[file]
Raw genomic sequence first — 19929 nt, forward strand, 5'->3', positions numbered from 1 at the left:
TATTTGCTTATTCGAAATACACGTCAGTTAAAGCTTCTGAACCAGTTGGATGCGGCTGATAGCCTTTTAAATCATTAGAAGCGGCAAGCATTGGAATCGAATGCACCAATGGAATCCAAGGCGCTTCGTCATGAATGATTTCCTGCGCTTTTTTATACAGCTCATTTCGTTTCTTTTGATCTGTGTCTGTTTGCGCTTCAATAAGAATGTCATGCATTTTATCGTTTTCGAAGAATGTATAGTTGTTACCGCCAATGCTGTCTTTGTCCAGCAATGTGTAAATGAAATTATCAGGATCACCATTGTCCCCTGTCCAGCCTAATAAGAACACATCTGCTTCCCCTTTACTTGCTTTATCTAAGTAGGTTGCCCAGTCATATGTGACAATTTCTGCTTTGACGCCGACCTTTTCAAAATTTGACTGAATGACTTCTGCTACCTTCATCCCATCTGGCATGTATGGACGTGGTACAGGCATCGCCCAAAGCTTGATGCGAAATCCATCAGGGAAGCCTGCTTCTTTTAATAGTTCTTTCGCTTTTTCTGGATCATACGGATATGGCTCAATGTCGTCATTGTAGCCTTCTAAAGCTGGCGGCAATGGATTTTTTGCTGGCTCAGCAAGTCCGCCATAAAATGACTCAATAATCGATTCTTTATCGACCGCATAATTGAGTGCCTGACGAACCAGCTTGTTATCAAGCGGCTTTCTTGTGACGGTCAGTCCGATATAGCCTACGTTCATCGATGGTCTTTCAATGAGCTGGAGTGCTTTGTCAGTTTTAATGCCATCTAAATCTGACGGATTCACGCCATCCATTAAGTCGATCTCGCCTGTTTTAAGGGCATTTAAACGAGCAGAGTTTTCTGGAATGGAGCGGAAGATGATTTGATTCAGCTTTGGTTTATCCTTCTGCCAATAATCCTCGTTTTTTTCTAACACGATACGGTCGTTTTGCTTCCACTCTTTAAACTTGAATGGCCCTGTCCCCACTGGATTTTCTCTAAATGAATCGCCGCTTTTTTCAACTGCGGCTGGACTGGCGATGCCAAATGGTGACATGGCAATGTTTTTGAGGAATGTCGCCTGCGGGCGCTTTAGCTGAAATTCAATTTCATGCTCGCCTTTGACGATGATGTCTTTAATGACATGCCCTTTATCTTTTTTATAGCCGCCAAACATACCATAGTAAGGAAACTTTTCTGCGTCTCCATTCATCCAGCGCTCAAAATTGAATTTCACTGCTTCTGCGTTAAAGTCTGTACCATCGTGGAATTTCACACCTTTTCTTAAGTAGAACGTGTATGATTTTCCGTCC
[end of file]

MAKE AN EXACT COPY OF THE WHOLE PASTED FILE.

Raw genomic sequence first — 19929 nt, forward strand, 5'->3', positions numbered from 1 at the left:
TATTTGCTTATTCGAAATACACGTCAGTTAAAGCTTCTGAACCAGTTGGATGCGGCTGATAGCCTTTTAAATCATTAGAAGCGGCAAGCATTGGAATCGAATGCACCAATGGAATCCAAGGCGCTTCGTCATGAATGATTTCCTGCGCTTTTTTATACAGCTCATTTCGTTTCTTTTGATCTGTGTCTGTTTGCGCTTCAATAAGAATGTCATGCATTTTATCGTTTTCGAAGAATGTATAGTTGTTACCGCCAATGCTGTCTTTGTCCAGCAATGTGTAAATGAAATTATCAGGATCACCATTGTCCCCTGTCCAGCCTAATAAGAACACATCTGCTTCCCCTTTACTTGCTTTATCTAAGTAGGTTGCCCAGTCATATGTGACAATTTCTGCTTTGACGCCGACCTTTTCAAAATTTGACTGAATGACTTCTGCTACCTTCATCCCATCTGGCATGTATGGACGTGGTACAGGCATCGCCCAAAGCTTGATGCGAAATCCATCAGGGAAGCCTGCTTCTTTTAATAGTTCTTTCGCTTTTTCTGGATCATACGGATATGGCTCAATGTCGTCATTGTAGCCTTCTAAAGCTGGCGGCAATGGATTTTTTGCTGGCTCAGCAAGTCCGCCATAAAATGACTCAATAATCGATTCTTTATCGACCGCATAATTGAGTGCCTGACGAACCAGCTTGTTATCAAGCGGCTTTCTTGTGACGGTCAGTCCGATATAGCCTACGTTCATCGATGGTCTTTCAATGAGCTGGAGTGCTTTGTCAGTTTTAATGCCATCTAAATCTGACGGATTCACGCCATCCATTAAGTCGATCTCGCCTGTTTTAAGGGCATTTAAACGAGCAGAGTTTTCTGGAATGGAGCGGAAGATGATTTGATTCAGCTTTGGTTTATCCTTCTGCCAATAATCCTCGTTTTTTTCTAACACGATACGGTCGTTTTGCTTCCACTCTTTAAACTTGAATGGCCCTGTCCCCACTGGATTTTCTCTAAATGAATCGCCGCTTTTTTCAACTGCGGCTGGACTGGCGATGCCAAATGGTGACATGGCAATGTTTTTGAGGAATGTCGCCTGCGGGCGCTTTAGCTGAAATTCAATTTCATGCTCGCCTTTGACGATGATGTCTTTAATGACATGCCCTTTATCTTTTTTATAGCCGCCAAACATACCATAGTAAGGAAACTTTTCTGCGTCTCCATTCATCCAGCGCTCAAAATTGAATTTCACTGCTTCTGCGTTAAAGTCTGTACCATCGTGGAATTTCACACCTTTTCTTAAGTAGAACGTGTATGATTTTCCGTCC